Goodbye For You, maybe my favorite track here, is a lush ballad adding piano and strings to the mix, as well as a matured choice in chord selection. I especially like the classical guitar solo, which provides a tasty contrast to the big wall of electric guitars that supports the rest of the record. Really great songwriting this time around, in fact, several of these songs bounced around in my noggin for a few days after hearing them. More of this, lads. Please!

***

Pop Co-Op / Suspension

https://futuremanrecords.bandcamp.com/album/suspension

In the interest of full disclosure, I have to say that, not only am I already a fan of this band, but I plunk down my own hard-earned dinero to buy their CD’s. These men deserve my patronage, no free promo copies for me, wouldn’t even ask. If you somehow missed their previous releases, 2020’s Factory Settings and 2017’s Four State Solution, they’re your homework assignment.

The airy Suspension opens the disc on an optimistic note, complimenting the ethereal cover art perfectly. Beatles-by-way-of-XTC might sound like an overused compliment, but there you have it. This is smart, lushly-produced music that was created with care. A headphone listen of these tracks is a definite must.

Steve Stoeckel’s bouncy Hofner bass and Stacey Carson’s pumped-up drumming are the jet engine that propels the irritable I Just Love To Watch Her Dance, Run and Hide and Unquestionably I-95. Bruce Gordon’s masterful vocal arrangements are layered with perfection, and are both powerful and gorgeous (Again, break out those headphones, kids). Joel Tinnel’s adept guitars morph accordingly from track to track, providing just what is needed, from chorusy cleans to dirty aggression. 

Suspension will undoubtedly land on many a year-end-best list, as it should. CD’s are still available through the mighty Futureman Records, but you can expect that situation to change in the coming months. Get behind these lads!

***

Claudia Robin Gunn

https://claudiagunn.bandcamp.com/

Every once in awhile, we music critics get a breath of fresh air. We savor it, slowly filling our lungs before a relaxed exhale. We look up to a brilliant blue sky, and wonder why the cottony cloud billows have been gone for so long. Claudia Robin Gunn’s Sing For The Sea – Little Wild Ocean Friends, is that.

Gunn’s latest project is a celebration of the oceans and its inhabitants, which instantly put me in a serene, tropical state of mind. These tunes are expertly under-produced, leaving voice and acoustic guitar to paint brief vignettes that leave the listener wanting more. Baby Blue Whale is immediately memorable, and has been in my head since first listen.

It’s impossible to pick a favorite out of the twenty-four included tracks, though I particularly like Eagle Ray, Inky The Octopus and Sea Sponge Land. For ecology-minded parents, Sing For The Sea is a great way to introduce the wee ones to thinking more globally, while enjoying to first-rate family music that comes from a place of kindness and inclusion. Very well done.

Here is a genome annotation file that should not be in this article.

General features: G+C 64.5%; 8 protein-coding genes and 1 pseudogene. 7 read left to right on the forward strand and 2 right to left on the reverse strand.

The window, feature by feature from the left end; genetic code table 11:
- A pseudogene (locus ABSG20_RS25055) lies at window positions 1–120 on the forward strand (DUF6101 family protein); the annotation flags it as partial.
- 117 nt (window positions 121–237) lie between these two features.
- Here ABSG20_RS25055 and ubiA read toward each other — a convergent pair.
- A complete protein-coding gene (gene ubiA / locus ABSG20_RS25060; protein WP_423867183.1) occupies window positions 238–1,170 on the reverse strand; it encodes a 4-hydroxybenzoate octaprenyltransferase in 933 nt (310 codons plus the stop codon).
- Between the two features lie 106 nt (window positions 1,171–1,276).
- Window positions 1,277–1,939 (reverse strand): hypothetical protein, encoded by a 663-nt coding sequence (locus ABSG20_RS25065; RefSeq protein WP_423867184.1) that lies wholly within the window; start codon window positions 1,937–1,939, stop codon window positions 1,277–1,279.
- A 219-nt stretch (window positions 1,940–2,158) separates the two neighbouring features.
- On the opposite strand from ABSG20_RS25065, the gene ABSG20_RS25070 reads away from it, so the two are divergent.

By Dan Pavelich

Allan Kaplon / Notes On A Napkin

Allan Kaplon

Notes On A Napkin

https://allankaplon.bandcamp.com/album/notes-on-a-napkin

Here on Allan Kaplon’s most recent album, Notes On A Napkin, the Charlotte, North Carolina-based singer, songwriter and guitarist is joined by a cast of acclaimed individuals from the alternative music community. 

There’s Jamie Hoover and Steve Stoeckel from The Spongetones, Pop Co-Op’s Stacy Carson, The Amazing Elena Rogers, Rick Blackwell, Jason Atkins, Russ Bettenbaugh, Eric Lovell, James Brock, Gigi Dover and Deanna Campbell. To top it off, Dan Pavelich of The Click Beetles, creator of the Just Say Uncle cartoon and editor of this spiffy publication, designed the striking art work on the album. 

While Allan’s deep and husky burr is more inclined to be associated with pedal steel guitars, dobros and mandolins than the mercurial pop rock hues and cues gracing Notes On A Napkin, his rustic vocals supply an original and appealing slant to the material. 

The title track of the album thrums to an edgy intensity, complemented by slinky and snarling guitar licks. Local Bus Station starts out draped in quirky reggae regalia, then abruptly escalates into a racing power-popping rocker. Also slapped on the rocking side of the coin is Flesh And Blood, a swinging neo- boogie number consisting of stabbing hooks, quicksilver rhythms, a burly backbeat and ripped riffs. In addition, there is  O’Henry’s Late Night Run, which is laced with a choppy funk bent. 

Festive orchestration containing dizzy squiggles and sound effects frame One Big Parade, and Every Single Day checks in as a crisp and catchy slice of  mid-tempo folk pop sporting a heartfelt sentiment.  Not surprisingly, there are a couple of country-styled songs on the album, specifically the swooning Slow Down Cowboy and Wonder Where The Angels Are, a bright and becoming gem charted of stirring melodies and jangling guitars.

Further marked by blustery harmonies, inspiring arrangements, snappy keyboard fills and sharp storytelling, Notes On A Napkin is an all-around pleasure. Prepared to be entertained and enlightened!  

Categories
Pop Sunday

Action Now: 20/20 Re-Envisioned

Various Artists

Action Now: 20/20 Re-Envisioned

(Futureman Records/Big Stir Records 2020)

https://futuremanrecords.bandcamp.com/album/action-now-20-20-re-envisioned

No matter how commercially successful or how wildly obscure, there seems to be a tribute album for just about every group or artist imaginable. Nesting somewhere between the two extremes is 20/20, a band that reaped regional attention and acclaim amid the thriving Los Angeles power pop scene of the late seventies and early eighties.